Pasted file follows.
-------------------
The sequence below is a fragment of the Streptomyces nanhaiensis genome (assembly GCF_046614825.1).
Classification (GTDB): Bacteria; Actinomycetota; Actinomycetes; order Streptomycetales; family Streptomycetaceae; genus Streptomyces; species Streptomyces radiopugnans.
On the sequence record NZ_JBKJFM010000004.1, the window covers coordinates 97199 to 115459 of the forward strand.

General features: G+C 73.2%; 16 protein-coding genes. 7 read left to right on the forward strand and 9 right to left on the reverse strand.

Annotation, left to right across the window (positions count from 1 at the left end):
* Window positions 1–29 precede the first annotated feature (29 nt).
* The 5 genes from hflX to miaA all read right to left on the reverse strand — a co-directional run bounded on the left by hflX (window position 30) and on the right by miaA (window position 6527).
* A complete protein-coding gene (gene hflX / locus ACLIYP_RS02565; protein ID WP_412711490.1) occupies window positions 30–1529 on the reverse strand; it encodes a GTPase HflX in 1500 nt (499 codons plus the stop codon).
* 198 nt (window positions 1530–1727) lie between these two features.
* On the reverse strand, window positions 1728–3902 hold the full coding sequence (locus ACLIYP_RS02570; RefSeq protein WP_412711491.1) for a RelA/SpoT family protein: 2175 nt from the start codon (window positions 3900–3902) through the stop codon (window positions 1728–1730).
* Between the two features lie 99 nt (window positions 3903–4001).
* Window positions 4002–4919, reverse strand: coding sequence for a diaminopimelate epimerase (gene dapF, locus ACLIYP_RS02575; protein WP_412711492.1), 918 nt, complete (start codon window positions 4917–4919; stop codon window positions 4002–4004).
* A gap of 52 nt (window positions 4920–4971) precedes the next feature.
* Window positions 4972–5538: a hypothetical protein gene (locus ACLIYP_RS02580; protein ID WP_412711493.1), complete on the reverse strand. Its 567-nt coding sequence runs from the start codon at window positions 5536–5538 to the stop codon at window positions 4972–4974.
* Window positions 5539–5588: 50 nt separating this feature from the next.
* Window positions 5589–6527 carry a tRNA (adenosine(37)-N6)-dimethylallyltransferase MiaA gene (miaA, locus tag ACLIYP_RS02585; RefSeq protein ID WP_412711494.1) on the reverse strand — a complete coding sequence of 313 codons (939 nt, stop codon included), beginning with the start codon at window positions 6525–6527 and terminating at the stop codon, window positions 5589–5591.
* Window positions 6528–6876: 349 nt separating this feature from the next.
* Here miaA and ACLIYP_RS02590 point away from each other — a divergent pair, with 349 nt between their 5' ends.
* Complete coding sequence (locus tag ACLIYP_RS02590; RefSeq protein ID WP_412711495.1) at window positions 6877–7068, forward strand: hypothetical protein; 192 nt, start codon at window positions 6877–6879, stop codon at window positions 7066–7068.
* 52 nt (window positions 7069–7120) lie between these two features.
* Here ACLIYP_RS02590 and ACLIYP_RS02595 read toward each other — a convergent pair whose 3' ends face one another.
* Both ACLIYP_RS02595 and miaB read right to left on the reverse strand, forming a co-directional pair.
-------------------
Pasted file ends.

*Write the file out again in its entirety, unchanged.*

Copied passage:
The sequence below is a fragment of the Streptomyces nanhaiensis genome (assembly GCF_046614825.1).
Classification (GTDB): Bacteria; Actinomycetota; Actinomycetes; order Streptomycetales; family Streptomycetaceae; genus Streptomyces; species Streptomyces radiopugnans.
On the sequence record NZ_JBKJFM010000004.1, the window covers coordinates 97199 to 115459 of the forward strand.

General features: G+C 73.2%; 16 protein-coding genes. 7 read left to right on the forward strand and 9 right to left on the reverse strand.

Annotation, left to right across the window (positions count from 1 at the left end):
* Window positions 1–29 precede the first annotated feature (29 nt).
* The 5 genes from hflX to miaA all read right to left on the reverse strand — a co-directional run bounded on the left by hflX (window position 30) and on the right by miaA (window position 6527).
* A complete protein-coding gene (gene hflX / locus ACLIYP_RS02565; protein ID WP_412711490.1) occupies window positions 30–1529 on the reverse strand; it encodes a GTPase HflX in 1500 nt (499 codons plus the stop codon).
* 198 nt (window positions 1530–1727) lie between these two features.
* On the reverse strand, window positions 1728–3902 hold the full coding sequence (locus ACLIYP_RS02570; RefSeq protein WP_412711491.1) for a RelA/SpoT family protein: 2175 nt from the start codon (window positions 3900–3902) through the stop codon (window positions 1728–1730).
* Between the two features lie 99 nt (window positions 3903–4001).
* Window positions 4002–4919, reverse strand: coding sequence for a diaminopimelate epimerase (gene dapF, locus ACLIYP_RS02575; protein WP_412711492.1), 918 nt, complete (start codon window positions 4917–4919; stop codon window positions 4002–4004).
* A gap of 52 nt (window positions 4920–4971) precedes the next feature.
* Window positions 4972–5538: a hypothetical protein gene (locus ACLIYP_RS02580; protein ID WP_412711493.1), complete on the reverse strand. Its 567-nt coding sequence runs from the start codon at window positions 5536–5538 to the stop codon at window positions 4972–4974.
* Window positions 5539–5588: 50 nt separating this feature from the next.
* Window positions 5589–6527 carry a tRNA (adenosine(37)-N6)-dimethylallyltransferase MiaA gene (miaA, locus tag ACLIYP_RS02585; RefSeq protein ID WP_412711494.1) on the reverse strand — a complete coding sequence of 313 codons (939 nt, stop codon included), beginning with the start codon at window positions 6525–6527 and terminating at the stop codon, window positions 5589–5591.
* Window positions 6528–6876: 349 nt separating this feature from the next.
* Here miaA and ACLIYP_RS02590 point away from each other — a divergent pair, with 349 nt between their 5' ends.
* Complete coding sequence (locus tag ACLIYP_RS02590; RefSeq protein ID WP_412711495.1) at window positions 6877–7068, forward strand: hypothetical protein; 192 nt, start codon at window positions 6877–6879, stop codon at window positions 7066–7068.
* 52 nt (window positions 7069–7120) lie between these two features.
* Here ACLIYP_RS02590 and ACLIYP_RS02595 read toward each other — a convergent pair whose 3' ends face one another.
* Both ACLIYP_RS02595 and miaB read right to left on the reverse strand, forming a co-directional pair.